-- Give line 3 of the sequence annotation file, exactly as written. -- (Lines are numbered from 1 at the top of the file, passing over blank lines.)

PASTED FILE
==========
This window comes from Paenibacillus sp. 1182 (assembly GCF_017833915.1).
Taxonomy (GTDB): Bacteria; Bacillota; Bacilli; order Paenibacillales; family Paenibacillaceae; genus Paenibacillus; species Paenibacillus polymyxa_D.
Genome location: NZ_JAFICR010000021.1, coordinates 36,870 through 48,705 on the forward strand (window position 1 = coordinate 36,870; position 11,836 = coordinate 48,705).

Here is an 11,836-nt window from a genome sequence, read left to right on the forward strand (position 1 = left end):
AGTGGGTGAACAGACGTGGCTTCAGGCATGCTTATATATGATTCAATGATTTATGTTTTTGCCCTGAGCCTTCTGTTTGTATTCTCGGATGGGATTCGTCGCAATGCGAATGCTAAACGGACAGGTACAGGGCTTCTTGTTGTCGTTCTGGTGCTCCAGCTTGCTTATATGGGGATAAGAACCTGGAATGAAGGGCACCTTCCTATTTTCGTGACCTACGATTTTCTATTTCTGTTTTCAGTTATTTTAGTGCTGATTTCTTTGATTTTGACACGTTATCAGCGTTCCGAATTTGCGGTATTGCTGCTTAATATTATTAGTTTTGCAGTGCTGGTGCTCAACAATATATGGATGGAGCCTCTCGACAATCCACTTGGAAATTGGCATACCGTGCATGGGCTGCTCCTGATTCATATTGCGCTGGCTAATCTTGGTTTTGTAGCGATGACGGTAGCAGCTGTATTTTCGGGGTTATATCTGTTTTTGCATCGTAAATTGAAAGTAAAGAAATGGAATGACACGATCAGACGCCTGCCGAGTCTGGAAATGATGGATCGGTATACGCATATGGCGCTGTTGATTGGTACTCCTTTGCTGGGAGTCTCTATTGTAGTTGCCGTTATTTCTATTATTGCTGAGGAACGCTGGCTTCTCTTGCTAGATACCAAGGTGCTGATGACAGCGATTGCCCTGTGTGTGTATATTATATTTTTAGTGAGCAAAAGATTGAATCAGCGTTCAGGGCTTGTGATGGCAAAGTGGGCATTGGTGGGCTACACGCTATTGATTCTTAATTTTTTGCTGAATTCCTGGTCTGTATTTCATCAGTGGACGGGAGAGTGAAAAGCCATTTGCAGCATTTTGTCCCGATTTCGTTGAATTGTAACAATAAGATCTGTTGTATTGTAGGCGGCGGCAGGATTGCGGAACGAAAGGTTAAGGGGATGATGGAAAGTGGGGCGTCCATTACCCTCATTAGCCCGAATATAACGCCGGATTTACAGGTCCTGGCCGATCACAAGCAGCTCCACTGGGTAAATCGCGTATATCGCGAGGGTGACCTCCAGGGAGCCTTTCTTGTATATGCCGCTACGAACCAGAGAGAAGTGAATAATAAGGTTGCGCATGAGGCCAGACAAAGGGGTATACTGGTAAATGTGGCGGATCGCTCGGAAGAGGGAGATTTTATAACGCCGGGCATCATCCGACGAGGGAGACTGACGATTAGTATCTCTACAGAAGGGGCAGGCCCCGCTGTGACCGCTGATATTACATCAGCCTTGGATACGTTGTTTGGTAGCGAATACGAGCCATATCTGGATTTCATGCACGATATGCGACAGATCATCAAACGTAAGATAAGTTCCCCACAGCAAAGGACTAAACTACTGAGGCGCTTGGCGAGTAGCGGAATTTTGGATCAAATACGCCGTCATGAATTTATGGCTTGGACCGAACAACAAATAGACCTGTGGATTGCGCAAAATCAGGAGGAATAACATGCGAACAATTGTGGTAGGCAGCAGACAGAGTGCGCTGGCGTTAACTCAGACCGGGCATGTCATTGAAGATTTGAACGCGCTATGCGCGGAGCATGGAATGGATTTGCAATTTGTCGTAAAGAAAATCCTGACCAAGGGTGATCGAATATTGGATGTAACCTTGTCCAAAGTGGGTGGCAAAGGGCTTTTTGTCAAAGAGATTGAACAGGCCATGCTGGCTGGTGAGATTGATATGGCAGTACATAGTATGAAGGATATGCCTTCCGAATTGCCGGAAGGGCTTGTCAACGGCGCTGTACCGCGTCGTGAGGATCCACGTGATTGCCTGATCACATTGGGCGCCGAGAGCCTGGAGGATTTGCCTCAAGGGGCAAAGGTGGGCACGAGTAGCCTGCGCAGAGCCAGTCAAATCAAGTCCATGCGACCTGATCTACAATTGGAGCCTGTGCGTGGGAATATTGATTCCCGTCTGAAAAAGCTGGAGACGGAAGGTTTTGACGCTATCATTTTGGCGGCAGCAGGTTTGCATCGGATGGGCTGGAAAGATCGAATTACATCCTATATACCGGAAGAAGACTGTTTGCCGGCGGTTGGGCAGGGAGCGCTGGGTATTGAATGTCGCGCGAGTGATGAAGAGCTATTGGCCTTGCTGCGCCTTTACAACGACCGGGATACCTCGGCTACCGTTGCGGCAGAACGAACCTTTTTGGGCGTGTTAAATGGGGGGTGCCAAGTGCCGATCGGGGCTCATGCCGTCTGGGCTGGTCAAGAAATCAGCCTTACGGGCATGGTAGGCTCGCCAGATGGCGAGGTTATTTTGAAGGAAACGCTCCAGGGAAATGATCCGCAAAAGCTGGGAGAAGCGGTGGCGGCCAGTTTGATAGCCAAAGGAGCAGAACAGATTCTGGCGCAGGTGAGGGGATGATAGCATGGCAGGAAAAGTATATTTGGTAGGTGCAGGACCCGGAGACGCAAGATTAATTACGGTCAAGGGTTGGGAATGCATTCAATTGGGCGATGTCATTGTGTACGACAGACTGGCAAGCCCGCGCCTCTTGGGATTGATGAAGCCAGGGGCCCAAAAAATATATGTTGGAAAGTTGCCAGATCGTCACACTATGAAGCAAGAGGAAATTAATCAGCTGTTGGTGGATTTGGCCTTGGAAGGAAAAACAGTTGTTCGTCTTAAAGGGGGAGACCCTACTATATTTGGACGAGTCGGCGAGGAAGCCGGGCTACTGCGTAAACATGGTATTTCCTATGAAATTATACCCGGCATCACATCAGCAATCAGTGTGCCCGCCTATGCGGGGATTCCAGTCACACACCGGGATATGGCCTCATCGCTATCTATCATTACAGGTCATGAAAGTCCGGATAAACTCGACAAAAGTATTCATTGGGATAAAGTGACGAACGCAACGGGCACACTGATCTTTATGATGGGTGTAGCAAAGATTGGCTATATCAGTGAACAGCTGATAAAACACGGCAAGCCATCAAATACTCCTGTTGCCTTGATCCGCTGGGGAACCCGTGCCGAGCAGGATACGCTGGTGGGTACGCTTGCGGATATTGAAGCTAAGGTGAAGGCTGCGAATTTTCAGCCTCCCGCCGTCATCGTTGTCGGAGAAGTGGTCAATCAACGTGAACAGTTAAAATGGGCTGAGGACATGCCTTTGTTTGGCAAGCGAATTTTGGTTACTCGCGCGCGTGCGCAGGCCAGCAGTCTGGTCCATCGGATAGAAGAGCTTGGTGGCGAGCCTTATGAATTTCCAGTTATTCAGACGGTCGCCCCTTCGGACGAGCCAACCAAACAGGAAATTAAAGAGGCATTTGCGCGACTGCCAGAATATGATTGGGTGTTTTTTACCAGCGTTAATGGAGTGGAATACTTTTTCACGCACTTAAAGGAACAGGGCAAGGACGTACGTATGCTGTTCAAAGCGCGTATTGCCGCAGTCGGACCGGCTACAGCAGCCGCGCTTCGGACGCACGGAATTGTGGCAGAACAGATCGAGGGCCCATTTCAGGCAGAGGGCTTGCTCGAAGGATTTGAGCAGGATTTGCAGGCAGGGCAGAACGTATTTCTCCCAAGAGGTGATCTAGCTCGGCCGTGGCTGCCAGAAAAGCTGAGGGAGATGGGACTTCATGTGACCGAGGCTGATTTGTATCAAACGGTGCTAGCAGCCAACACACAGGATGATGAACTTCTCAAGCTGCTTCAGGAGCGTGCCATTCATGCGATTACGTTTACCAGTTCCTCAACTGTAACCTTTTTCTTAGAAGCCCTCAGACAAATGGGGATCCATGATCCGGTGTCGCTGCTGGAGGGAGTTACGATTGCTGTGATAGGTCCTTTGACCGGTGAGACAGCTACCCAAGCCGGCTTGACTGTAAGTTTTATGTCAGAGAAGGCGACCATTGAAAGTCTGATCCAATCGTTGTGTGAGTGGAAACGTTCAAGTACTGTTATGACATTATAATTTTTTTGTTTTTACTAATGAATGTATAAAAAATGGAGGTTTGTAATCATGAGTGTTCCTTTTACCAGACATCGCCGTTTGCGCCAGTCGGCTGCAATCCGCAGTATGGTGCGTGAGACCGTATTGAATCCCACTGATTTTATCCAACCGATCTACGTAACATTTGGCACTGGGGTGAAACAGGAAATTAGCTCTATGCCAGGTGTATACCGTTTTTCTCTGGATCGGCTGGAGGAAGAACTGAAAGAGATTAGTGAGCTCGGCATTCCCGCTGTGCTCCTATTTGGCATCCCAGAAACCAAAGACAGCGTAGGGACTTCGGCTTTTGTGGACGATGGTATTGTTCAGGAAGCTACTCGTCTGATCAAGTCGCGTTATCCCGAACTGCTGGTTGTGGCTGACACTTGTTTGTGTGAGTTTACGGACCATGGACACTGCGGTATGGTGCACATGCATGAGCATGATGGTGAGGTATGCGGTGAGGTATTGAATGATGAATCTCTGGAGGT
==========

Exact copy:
Genome location: NZ_JAFICR010000021.1, coordinates 36,870 through 48,705 on the forward strand (window position 1 = coordinate 36,870; position 11,836 = coordinate 48,705).